Drugs, planes and houses – how public companies short-change the public

This week, thanks to an excellent article  by Judy Samuelson of the Aspen Institute, I learned that American Airlines was seeking a US government bailout, having just spent 96% of its positive cashflow on stock buybacks.

Before the virus crisis broke, the papers were full of a scathing report by the Competition and Markets Authority  about the UK’s major housebuilders and the escalating costs into which buyers were trapped through insidious leasehold contracts. People were buying houses thinking that they were becoming their outright owners, only to face ground rents that, in some cases, were doubling every ten years.  The lawyers advising those unsuspecting buyers usually came from a list of ‘tame’ firms recommended by the building firms.

This took me back to 2016. As Tomorrows Company said in a report published then

It is widely acknowledged that the UK has a housing crisis, with a shortage of homes and house prices that damage economic activity. The three largest house builders are Barratt Developments, Persimmon and Taylor Wimpey. Together they build almost 40% of the 115,000 new homes built each year by private developers. However, for the last reported financial year they returned a total of £840m to shareholders in dividends and buybacks. This could have built around 5,000 new homes, and they plan to continue to increase cash returns to shareholders going forward.

And that is before mentioning the amount of public subsidy these housebuilders have enjoyed through the UK government’s Help-To-Buy Scheme. And before mentioning the staggering bonuses that CEOs of companies like Persimmon were paid – at one point CEO Jeff Fairweather was defending a pay-out to himself worth over £100m. And before mentioning that according to an independent report Persimmon does not have an agreed minimum standard for all the homes it builds. One recent purchaser of a £280,000 Persimmon home complained of 700 separate defects.

American Airlines and Persimmon are listed companies. They are often referred to as ‘public companies’ because it is open to the public to buy their shares and receive their dividends.

Yet these ‘public companies’ don’t seem to think it particularly important to serve the public. Too often they are pre-occupied with the demands of asset managers and analysts. Their senior executives are rewarded for achieving share price improvement and immediate financial results without regard to what this does to the future health of the company or its customers and employees.

Too many – not all of them, but too many – are losing sight of the many ways in which it is possible for a public company to concentrate on meeting simple needs – providing high quality housing, or affordable air travel.

If our largest house builders do not undertake profitable investments to solve our housing crisis, but instead pay larger dividends, we have a problem. Similarly, we have a problem if the effective motivation of a transport company is to enrich its shareholders and its top executives.

Now consider the current crisis, and the role of pharmaceutical companies.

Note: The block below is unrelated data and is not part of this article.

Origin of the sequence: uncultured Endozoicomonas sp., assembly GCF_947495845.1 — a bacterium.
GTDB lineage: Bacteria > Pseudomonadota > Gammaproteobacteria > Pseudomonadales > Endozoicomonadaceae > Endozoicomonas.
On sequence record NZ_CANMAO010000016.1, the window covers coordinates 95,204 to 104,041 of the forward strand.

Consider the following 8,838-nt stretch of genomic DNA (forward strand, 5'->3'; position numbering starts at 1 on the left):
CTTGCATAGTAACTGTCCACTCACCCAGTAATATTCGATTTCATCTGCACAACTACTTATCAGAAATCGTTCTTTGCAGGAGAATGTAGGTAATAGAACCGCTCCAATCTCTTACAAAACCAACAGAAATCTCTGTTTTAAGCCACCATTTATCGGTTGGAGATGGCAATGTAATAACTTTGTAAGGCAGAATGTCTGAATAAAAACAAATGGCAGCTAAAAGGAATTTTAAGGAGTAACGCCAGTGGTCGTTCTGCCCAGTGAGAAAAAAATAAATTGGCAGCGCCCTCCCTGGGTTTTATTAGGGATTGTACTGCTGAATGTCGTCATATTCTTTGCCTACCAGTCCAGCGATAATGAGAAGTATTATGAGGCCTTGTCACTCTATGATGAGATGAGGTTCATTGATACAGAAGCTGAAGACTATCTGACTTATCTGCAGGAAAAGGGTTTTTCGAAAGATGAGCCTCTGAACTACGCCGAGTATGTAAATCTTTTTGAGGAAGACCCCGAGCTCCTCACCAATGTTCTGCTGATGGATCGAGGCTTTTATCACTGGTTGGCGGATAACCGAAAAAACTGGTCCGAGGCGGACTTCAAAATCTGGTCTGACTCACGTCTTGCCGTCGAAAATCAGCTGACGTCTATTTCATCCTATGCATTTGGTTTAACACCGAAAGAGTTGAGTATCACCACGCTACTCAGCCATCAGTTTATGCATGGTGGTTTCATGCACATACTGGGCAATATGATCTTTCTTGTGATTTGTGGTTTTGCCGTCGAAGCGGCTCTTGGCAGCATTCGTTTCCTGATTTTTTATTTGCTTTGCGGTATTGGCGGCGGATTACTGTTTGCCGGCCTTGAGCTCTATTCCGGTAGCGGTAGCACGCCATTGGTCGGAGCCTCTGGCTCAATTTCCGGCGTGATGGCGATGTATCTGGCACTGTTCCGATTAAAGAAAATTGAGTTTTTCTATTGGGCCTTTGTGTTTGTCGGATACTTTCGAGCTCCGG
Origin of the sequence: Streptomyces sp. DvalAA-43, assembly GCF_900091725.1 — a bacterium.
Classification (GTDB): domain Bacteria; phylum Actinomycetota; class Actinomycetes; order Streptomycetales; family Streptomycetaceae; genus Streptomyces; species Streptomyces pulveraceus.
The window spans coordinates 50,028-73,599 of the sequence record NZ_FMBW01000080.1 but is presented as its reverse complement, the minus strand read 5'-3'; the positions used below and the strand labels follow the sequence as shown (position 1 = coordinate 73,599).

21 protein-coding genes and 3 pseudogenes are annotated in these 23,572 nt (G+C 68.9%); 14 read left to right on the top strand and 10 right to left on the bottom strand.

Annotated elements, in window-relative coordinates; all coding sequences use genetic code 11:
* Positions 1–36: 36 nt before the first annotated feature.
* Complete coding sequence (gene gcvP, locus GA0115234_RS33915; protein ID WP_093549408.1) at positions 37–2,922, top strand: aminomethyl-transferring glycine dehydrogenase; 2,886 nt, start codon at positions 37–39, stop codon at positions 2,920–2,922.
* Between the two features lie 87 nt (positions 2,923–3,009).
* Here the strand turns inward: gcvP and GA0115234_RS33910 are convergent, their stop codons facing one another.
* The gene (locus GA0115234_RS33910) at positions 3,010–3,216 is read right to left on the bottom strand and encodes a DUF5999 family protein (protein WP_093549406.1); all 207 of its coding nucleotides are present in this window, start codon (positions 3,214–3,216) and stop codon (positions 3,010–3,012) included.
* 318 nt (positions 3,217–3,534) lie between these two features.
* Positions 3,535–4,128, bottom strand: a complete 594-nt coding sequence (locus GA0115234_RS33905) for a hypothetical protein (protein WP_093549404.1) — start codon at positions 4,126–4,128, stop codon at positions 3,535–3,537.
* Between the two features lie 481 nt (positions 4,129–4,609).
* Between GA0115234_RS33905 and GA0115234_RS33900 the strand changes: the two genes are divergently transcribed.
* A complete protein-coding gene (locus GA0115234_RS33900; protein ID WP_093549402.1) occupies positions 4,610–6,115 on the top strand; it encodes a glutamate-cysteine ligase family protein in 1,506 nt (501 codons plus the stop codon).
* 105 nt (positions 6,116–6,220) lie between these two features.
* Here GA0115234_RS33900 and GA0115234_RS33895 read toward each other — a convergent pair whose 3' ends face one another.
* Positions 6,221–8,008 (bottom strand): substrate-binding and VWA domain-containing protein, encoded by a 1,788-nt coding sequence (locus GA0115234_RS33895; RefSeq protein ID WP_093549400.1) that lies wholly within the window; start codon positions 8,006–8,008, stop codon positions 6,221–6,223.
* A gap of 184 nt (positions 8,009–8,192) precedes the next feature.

There is a powerful ‘Long Read’ in Fridays Guardian (London 27 March) on the search for a vaccine. Investment in finding a new vaccine for possible future viruses is high risk for the private sector. It offers societal /human value but the risk is too great to justify private capital. And yet as the article makes clear we both need the pharmaceutical companies but also don’t get a sufficiently long-term view of financial return from them.

The article quotes a 2018 Goldman Sachs report which asks ‘Is curing patients a sustainable business model’? And concludes that it isn’t.

The conventional answer to this market failure is to suggest government or philanthropic funding for such research. That still leaves the risk that the private sector will accept the funding but still seek the highest short-term return not the more durable but socially valuable return. And gouge customers in times of shortage.

Our answer needs to be pincer-like. First change the basis on which capital is provided. Do justice to the overall balance of the priorities of savers and family offices and governments which are putting the money into the capital markets.

And second change the basis on which returns are calculated so that it is at least neutral between different forms of innovation or even has a built-in bias towards those which benefit citizens more than rentiers and middlemen.

At the end of the current crisis we need to focus on this question.

What changes in

  • the law
  • the tax system
  • the mandates set by pension funds
  • the duties of company directors
  • the reward systems for company executives and fund managers
  • the ethics and enforcement of professional bodies
  • the terms of reference of regulators
  • the purchasing criteria of governments and the public sector

will be necessary to ensure that it is in future in the interests of

  • housebuilders to build houses well
  • airlines to build robust and reliable companies
  • and pharmaceutical companies to work on the drugs and vaccines that matter most

knowing that only by exercising these priorities will they achieve a return to shareholders, let alone a bonus?

Answer these questions and we will be on the road to a capitalism which plays the fullest part in serving rather than exploiting citizens.